is also famous for its cures of rheu-
For sale by Paul Breymann.
Dixie Pale & Budweiser
Standard Keg Beer and
FRITZ F. SCHAEFER.
Tuxpan is the very best variety for
this section for it has been tested
at many points in south Texas.
The Tuxpan is known to yield
enormous crops in Mexico. Why
not here?—Port Lavacaen.
a true tome, strengthner, appetiser
toner-up of the system, and blood
purifier. Only 50 cents.
A Smart Little Girl.
Some people worry along day
after day with a cough or cold
A preacher was called upon to
"say grace" at the table the other
day. After he got through the
little girl of the family blurted out;
OLTMANNS & SCHAEFER,
hoping it will leave them without j "That isn't the kind of grace papa
requiring any treatment. The ten-; says sometimes." "What kind
dency is for it to get worse and does he say, my little girl?" in-
possibly result in inflamation of: quired the minister. "He some-
Wines, Reer and Cigars.
POOL TABLE IN CONNECTION. NEXT DOOR TO H. HORNER.
the lungs. A wise course is to
resort at once to Chamberlains
Cough Remedy which will "cure
promptly and prevent any tenden-
cy of a cold resulting in pneumo-
For sale by Paul Breymann.
times says "My God what a sup-
per!" Her father at once had a
fit of coughing and the minister
choked, while the mother flashed
several kinds of steely lightning
out of her blue eyes at the little
A Sad Tragedy.
Smithville, Texas, Sept.
Mrs. C. P. Critzburg, while re-
moving a pistol from under a pil-
low this morning accidently shot
and killed her 10-months-old baby.
The pistol fell to the floor and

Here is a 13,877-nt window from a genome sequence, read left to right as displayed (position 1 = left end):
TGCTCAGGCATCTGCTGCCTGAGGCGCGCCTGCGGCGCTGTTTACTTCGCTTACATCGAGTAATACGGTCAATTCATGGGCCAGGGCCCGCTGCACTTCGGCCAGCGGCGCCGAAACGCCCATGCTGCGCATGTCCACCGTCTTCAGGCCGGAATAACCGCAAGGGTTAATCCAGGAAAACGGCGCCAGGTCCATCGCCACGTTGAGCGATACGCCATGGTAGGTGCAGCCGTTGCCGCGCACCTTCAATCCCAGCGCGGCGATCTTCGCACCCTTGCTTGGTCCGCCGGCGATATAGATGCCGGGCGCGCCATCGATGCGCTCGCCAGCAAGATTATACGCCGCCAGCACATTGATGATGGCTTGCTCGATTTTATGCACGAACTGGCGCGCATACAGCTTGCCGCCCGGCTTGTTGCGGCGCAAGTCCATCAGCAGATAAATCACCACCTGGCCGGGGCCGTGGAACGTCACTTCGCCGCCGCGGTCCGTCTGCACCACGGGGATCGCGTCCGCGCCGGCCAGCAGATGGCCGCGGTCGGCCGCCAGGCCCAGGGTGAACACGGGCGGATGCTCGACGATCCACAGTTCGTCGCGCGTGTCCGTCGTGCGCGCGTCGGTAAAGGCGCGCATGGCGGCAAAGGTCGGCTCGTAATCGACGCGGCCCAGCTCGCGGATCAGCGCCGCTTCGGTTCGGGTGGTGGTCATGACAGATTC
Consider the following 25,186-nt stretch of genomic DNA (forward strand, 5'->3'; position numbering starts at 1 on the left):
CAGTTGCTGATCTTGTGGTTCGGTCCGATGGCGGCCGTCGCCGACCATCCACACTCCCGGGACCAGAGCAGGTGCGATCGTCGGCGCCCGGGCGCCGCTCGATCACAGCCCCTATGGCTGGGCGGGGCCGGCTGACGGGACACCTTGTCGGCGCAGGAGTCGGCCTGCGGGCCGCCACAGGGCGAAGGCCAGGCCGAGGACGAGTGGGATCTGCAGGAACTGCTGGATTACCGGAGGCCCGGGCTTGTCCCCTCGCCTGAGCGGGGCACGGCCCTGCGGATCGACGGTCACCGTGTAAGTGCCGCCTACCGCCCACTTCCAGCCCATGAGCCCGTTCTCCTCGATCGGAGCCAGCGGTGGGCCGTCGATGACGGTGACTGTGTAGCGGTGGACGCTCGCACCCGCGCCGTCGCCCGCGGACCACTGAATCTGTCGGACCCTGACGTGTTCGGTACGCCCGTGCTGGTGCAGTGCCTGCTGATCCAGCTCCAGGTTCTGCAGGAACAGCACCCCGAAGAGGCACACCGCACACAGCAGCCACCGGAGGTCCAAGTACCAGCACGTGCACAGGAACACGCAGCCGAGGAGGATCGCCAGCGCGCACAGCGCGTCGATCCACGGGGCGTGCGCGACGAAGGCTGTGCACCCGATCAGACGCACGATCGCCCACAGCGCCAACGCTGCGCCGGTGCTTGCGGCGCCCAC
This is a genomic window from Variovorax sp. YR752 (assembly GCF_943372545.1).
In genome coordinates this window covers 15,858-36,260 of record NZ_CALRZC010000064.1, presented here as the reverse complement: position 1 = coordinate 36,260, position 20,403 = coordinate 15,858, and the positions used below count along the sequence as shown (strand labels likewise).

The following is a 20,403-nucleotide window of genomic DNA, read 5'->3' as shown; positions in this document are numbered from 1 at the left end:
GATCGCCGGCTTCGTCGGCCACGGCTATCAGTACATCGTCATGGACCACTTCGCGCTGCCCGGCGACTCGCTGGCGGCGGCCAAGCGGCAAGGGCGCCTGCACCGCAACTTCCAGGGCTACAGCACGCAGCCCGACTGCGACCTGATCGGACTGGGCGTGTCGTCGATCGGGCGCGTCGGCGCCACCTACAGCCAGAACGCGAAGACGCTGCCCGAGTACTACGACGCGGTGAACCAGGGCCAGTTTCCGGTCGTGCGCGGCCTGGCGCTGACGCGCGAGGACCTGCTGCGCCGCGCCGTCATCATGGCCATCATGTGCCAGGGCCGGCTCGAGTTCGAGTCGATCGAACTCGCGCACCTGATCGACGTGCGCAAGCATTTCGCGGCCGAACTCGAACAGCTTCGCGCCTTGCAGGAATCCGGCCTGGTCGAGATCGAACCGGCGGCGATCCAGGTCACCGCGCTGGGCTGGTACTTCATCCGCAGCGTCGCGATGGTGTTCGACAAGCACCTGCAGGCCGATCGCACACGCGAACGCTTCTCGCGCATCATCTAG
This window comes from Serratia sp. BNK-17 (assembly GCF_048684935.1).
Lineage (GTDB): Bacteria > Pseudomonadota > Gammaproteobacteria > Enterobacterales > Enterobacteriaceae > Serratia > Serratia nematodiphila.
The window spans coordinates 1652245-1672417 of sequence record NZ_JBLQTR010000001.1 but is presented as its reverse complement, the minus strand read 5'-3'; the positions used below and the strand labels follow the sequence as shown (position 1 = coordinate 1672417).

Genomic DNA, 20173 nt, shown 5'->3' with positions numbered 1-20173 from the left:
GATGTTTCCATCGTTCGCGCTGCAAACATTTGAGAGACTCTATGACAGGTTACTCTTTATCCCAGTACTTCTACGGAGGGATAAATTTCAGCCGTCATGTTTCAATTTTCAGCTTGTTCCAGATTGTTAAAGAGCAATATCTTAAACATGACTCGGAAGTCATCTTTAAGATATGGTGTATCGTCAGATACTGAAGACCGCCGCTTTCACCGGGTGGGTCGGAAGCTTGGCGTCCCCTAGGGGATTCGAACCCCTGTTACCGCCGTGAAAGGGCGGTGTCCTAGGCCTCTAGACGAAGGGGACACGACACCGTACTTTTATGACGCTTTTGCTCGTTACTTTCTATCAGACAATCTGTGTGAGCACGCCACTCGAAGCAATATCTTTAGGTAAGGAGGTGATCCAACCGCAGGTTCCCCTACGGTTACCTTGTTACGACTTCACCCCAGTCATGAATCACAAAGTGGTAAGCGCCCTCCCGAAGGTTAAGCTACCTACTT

was discharged, the contents strik-
ing the child in the back, ranging
upwards and going through the
heart, killing it instantly.
The agitation for the establish-
ment of factories in Texas is be-
coming widespread, and good re-
sults promise to grow out of it.
Nearly every community has taken
up the cry and is urging home
capital to embark in manufactur-
ing instead of lying idle in the
banks. Cotton factories should be
especially profitable in Texas. The
raw material is close at hand and
there should be no trouble iu dis-
posing of the finished product.
Texas has coal, millions of feet of
the finest pine lumber and pro-
duces one-third of the cotton
raised in the United States. Bank-
ers complain that outside capital
is shy about coming here. It will
remain so as long as home capital
prefers liens and chattel mortgages
as a form of investment instead of
engaging in manufacturing, thus
showing to the world that Texas
money has confidence in Texas
enterprises.—San Antonio Record.
"When the spring time comes,
"And the chills and fever bloom
"You had better buy a bottle of
Cheatham's Chill Tonic"
"From the man who runs the
nearest drug store."
The. business world recognises
that no man who drinks is as good
as he would be if he never drank.
Time was when in certain lines of
business it was considered neces-
sary to drink. Quite the contrary
is the case now. Even saloon men
prefer bar-keepers who do not
drink the liquids they sell. All
the fairy tales about the great
things people do when under the
influence of liquor have been ex-
ploded. The orator who must be
intoxicated in order to make a
speech is no longer here and he
has never been here. The lawyer
who can not plead a case or cite
an authority without spending the
night before in dissipation has gone
to visit the pale glimpses of the
moon and he has altfays been
gone. The writer who produces a
great poem or a great essay, while
maudlin, removed from this planet
before the command, "Let there
be light," was given. The book-
keeper, clerk, mechanic, salesman,
artisan, young or old, is not at hie
best while under the influence of
liquor, and he is not as valuable to
himself, his employer, or society.
In the race of life the temperate
man has the best of it; the drink-
ing man is handicapped. Great
things have been done while the
brain has been excited by stimu-
lants, but greater things would
have been done had there been no
artificial stimulation. The sober
man is always an improvement on
the drunken man.—Memphis Ap-